Where to see the Silver-washed Fritillary in the British Isles
Cumbria: Howe Riding Wood.
Dorset: Stubbhampton Bottom, Alners Gorse.
Hampshire: Wooton Coppice - New Forest (common), New Copse - New Forest.
Northamptonshire: Fermyn Wood (only occurs here in very low numbers).
Warwickshire: Ryton Wood (common along main ride), Wappenbury Wood, Snitterfield Bushes (common).
Worcestershire: Wyre Forest
Other notes
Lifecycle chart
Flight chart
The lifecycle and flight charts should be regarded as approximate guides to the Silver-washed Fritillary in Britain. Specific lifecycle states, adult emergence and peak flight times vary from year to year due to variations in weather conditions.
IUCN category status 2010 5   IUCN category status 2007 34
--awaiting data-- --awaiting data--

5Fox, R., Warren, M., Brereton, T. M., Roy, D. B. & Robinson, A.
(2010) A new Red List of British Butterflies. Insect Conservation and Diversity.
Least Concern Least Concern

3Fox, R., Warren, M & Brereton, T.
(2007) New Red List of British Butterflies. Butterfly Conservation, Wareham.

4More information about IUCN categories.
UK status
Larval foodplants
The Adult female lays her eggs on damp north facing bases of tree-trunks usually on moss. The eggs are laid in a location where the actual larval foodplant grows nearby. Common Dog-violet (Viola riviniana) must be growing in shady positions on the woodland floor.
Butterflies of Britain ID Chart
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Butterflies of Britain (Laminated ID Chart).
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Population trends 1
UK Population trend 1995-2004 down by -14%
UK Population trend 1976-2004 up by 33%

1Fox, R., Asher. J., Brereton. T., Roy, D & Warren, M. (2006) The State of Butterflies in Britain & Ireland, Pices, Oxford.
UK BAP status 2
UK BAP status species of conservation concern (link)

2For information about the UK Biodiversity Action Plan, visit the JNCC web site

National Biodiversity Network Gateway
National Biodiversity Network Gateway Distribution Map

Areas in and indicate a contraction in distribution of the Silver-washed Fritillary except in Ireland where data is only available up until 1999.

* Records shown in outside the natural distribution may be the result of illegal or accidental releases by breeders or, depending upon the species, migrant individuals from mainland Europe.

Key to map*
= 2000 to 2010 inclusive (current distribution)
= records from 1950 to 1999 inclusive
= records from 1900 to 1949 inclusive
Records prior to 1st January 1900 are not shown.

The NBN Gateway records are shown on the map right. (See terms and conditions).

More data is available on the Silver-washed Fritillary on the NBN Gateway web site.
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For full details of books and reports mentioned on this web site, view the references page.

Find out more online*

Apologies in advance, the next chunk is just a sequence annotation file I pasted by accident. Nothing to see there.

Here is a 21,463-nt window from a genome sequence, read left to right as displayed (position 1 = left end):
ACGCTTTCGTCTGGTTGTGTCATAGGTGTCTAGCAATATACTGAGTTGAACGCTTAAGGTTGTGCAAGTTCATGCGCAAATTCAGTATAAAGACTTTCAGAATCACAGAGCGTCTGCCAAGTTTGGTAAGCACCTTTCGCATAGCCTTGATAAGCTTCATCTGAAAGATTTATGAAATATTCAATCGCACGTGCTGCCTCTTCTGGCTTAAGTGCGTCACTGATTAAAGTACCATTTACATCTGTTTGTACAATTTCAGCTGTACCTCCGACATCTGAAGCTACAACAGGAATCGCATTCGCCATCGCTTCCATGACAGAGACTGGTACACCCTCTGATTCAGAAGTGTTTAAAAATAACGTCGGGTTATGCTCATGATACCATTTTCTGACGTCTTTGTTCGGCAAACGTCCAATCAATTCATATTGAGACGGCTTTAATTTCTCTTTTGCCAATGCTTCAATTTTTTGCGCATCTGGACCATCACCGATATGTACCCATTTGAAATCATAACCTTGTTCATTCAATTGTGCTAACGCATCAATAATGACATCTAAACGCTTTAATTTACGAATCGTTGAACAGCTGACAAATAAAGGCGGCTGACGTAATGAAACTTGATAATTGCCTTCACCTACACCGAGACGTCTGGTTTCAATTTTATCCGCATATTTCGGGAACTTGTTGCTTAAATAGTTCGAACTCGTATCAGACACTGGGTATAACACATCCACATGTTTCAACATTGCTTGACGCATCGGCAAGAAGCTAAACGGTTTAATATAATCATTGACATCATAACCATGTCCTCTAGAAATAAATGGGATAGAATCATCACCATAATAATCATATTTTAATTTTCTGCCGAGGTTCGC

Silver-washed Fritillary can be found on Peter Eeles excellent UK Butterflies web site.
Silver-washed Fritillary can be found on Matt Rowlings excellent European Butterflies web site.

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Photographs of the Silver-washed Fritillary
Image ID BB2320 - Silver-washed Fritillary - © Debbie Cheshire
Silver-washed Fritillary female (imago)
BB2320 ©
Image ID BB2319 - Silver-washed Fritillary - © Debbie Cheshire
Silver-washed Fritillary female (imago)
BB2319 ©
Image ID BB2294 - Silver-washed Fritillary - © Steven Cheshire
Silver-washed Fritillary male and female (imago)
BB2294 ©
Image ID BB2293 - Silver-washed Fritillary - © Steven Cheshire
Silver-washed Fritillary male and female (imago)
BB2293 ©
Image ID BB2292 - Silver-washed Fritillary - © Steven Cheshire
Silver-washed Fritillary male and female (imago)
BB2292 ©
Image ID BB2291 - Silver-washed Fritillary - © Steven Cheshire
Silver-washed Fritillary male and female (imago)
BB2291 ©
Image ID BB2290 - Silver-washed Fritillary - © Steven Cheshire
Silver-washed Fritillary female (imago)
BB2290 ©
Image ID BB2289 - Silver-washed Fritillary - © Steven Cheshire
Silver-washed Fritillary male and female (imago)
BB2289 ©
Image ID BB2288 - Silver-washed Fritillary - © Steven Cheshire
Silver-washed Fritillary male and female (imago)
BB2288 ©
Image ID BB2287 - Silver-washed Fritillary - © Steven Cheshire
Silver-washed Fritillary male and female (imago)
BB2287 ©
There are 80 photographs of the Silver-washed Fritillary in our stock photo library.
View more photographs of the Silver-washed Fritillary as a thumbnail gallery or as a slideshow.
Aberrations and forms
There are 13 named aberrant forms of the Silver-washed Fritillary currently listed. Find out more about aberrants here.

ab. albomaculata - Goodson 1959
ab. calidegenita - Stauder 1921
ab. confluens - Spuler 1901
ab. immaculata - Bellier 1862
ab. lutea - Reuss 1916
ab. nana - Stephan 1923
ab. nigricans - Cosmovici 1892
ab. ocellata - Frings 1902
ab. subtusaurea - Reuss 1923
ab. subtuscoerulea - Reuss 1923
ab. valesina-eudora - Fischer 1915
ab. valesina-udei - Reuss 1926
form. valesina - Esper 1800
Silver-washed Fritillary ab.valesina